Interestingly enough, the only food I ever wanted was fruits or vegetables. At first, I only ate one or two fruits a day. I couldn't eat much more -- didn't desire much more. One night I woke up and couldn't breathe (the nebulizer was no help) and I had 1/2 an orange by my side. I ate a few pieces very slowly and was able to go back to sleep. A few days later, I craved some vegetable soup. I couldn't eat much, but it was nice going down. A few days more of just a few pieces of fruit, then the thought of steamed veggies and brown rice sounded amazing. I didn't have all the goods in the fridge, but when my friend Cherie called (who cooks that all the time), I made a special request and she brought me some. I never once wished I had ice cream, pizza, or even chocolate. That was the furthest thing from my mind. I still don't want it (okay, maybe I want chocolate -- not this second, but late in the afternoon, it always sounds good). So maybe I'm growing -- ever so slowly at times, but in a healthy direction at least.

I'm off to the store to get some food for our family. Like old Mother Hubbard, our cupboards are bare! I really need to get serious about planting a garden (and getting our fruit trees to produce more) so I don't have to run to the store so often. We go through a LOT of fruit. Hopefully we'll all learn to go through a lot of veggies someday too. TTFN!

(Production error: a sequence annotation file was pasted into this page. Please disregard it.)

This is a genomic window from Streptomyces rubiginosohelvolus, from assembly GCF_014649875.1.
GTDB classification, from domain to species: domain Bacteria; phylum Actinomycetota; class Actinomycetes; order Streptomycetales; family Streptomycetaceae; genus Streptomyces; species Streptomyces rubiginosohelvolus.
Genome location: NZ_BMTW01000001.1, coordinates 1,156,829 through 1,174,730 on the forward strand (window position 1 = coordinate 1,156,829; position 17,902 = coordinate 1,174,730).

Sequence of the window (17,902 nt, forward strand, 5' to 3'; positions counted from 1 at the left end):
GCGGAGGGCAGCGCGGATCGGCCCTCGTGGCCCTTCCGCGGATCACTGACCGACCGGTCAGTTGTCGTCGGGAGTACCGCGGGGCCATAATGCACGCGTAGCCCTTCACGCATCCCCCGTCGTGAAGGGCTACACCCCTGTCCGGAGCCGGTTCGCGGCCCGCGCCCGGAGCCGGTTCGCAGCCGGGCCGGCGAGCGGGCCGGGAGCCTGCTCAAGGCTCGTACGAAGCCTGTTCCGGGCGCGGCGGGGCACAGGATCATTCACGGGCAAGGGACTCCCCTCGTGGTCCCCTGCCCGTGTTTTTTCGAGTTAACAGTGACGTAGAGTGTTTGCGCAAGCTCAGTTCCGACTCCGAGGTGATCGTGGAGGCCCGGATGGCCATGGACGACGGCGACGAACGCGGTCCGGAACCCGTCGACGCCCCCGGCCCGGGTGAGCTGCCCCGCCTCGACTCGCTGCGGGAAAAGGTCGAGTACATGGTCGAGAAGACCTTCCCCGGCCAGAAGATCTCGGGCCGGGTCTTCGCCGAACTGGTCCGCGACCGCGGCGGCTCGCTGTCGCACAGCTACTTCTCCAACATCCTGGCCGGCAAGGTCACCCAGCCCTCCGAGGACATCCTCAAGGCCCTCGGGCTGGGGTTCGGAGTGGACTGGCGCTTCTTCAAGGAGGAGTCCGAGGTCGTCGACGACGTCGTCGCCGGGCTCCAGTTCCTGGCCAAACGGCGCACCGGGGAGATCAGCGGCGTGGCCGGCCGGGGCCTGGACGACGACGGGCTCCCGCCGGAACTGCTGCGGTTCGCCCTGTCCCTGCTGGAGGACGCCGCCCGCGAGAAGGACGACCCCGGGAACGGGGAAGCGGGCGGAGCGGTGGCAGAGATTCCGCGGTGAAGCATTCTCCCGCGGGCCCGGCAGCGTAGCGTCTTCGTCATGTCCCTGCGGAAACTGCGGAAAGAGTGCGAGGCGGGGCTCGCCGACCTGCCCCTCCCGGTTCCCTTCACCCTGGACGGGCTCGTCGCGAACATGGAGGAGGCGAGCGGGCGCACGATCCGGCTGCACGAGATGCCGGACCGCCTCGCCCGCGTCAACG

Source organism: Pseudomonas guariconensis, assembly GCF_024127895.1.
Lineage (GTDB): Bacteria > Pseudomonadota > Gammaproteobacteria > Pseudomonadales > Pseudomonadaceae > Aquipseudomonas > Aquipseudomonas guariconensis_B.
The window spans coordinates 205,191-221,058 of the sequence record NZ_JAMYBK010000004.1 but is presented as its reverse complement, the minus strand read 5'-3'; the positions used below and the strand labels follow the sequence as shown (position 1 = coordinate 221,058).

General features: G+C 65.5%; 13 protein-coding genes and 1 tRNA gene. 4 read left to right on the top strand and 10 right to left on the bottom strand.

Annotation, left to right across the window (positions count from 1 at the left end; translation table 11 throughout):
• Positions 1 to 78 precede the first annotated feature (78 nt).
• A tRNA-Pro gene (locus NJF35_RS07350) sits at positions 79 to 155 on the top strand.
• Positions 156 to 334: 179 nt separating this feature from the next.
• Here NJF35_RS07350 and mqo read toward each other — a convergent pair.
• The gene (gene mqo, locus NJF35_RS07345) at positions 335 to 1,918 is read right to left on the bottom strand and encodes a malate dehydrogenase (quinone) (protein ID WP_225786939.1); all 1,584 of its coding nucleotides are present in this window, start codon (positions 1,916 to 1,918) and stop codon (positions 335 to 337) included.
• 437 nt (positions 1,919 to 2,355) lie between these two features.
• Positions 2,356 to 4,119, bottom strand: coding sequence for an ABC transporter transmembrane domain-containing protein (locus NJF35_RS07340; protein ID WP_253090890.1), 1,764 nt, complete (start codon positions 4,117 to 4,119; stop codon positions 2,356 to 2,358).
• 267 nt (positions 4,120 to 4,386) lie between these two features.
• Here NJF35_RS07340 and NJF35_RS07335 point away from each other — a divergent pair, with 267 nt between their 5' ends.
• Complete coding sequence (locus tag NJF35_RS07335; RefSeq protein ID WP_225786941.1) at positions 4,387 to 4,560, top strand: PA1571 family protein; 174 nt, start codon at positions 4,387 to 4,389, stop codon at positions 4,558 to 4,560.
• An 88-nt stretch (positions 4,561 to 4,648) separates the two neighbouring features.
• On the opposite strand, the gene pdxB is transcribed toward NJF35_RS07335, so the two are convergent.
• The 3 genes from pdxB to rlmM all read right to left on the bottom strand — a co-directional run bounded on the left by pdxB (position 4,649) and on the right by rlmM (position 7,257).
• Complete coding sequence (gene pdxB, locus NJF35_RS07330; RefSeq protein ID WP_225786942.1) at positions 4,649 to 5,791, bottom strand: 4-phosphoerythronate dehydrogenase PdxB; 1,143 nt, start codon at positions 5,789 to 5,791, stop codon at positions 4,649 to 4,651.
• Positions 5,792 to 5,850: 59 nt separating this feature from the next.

Friday, March 6, 2009

Nothing tastes as good as being healthy feels

I've seen that quote attributed to a few different nutrition or raw food experts. I'm not sure who said it first. But the idea is compelling. "Nothing tastes as good as being healthy feels." Do you agree with that statement?

Since I've changed my eating over the past few years, I've had many friends or relatives say "Well, I couldn't live without eating . . . " or "If I had as many health problems as you do, maybe I'd change how I eat, but . . . " I probably would have said similar things 5+ years ago. It's hard to give up certain foods that we love, even if we know they are doing our bodies damage. Often we don't even see the damage it's doing until it's too late. It's also hard to know what being healthy feels like when we get used to our ailments, even as simple as fatigue or headaches. When I'm feeling my best, I never need a nap and am full of energy all day long.

I haven't written on here for a few weeks because I've been really sick, sicker than I've ever been in my life. My children all took turns being sick for a few weeks and I cared for each one of them. I held off on being sick myself by eating the best I could and resting whenever I felt run down. Then Valentines Day hit and I thought I was doing well by eating "good" chocolate from the health food store, but I ate far too great of quantities to ever do my body any good. (First I bought my husband a big bar for Valentine's Day -- bought an extra for myself so I wouldn' steal from his after giving it to him. Not only did I eat mine before Valentine's Day, but I ate his too. Then I had to go back and buy him another -- bought myself another too -- ate that until I was sick of chocolate. It just didn't taste good anymore). I started getting sick the next day. I was in bed for 2 weeks not long afterwards, feeling absolutely miserable.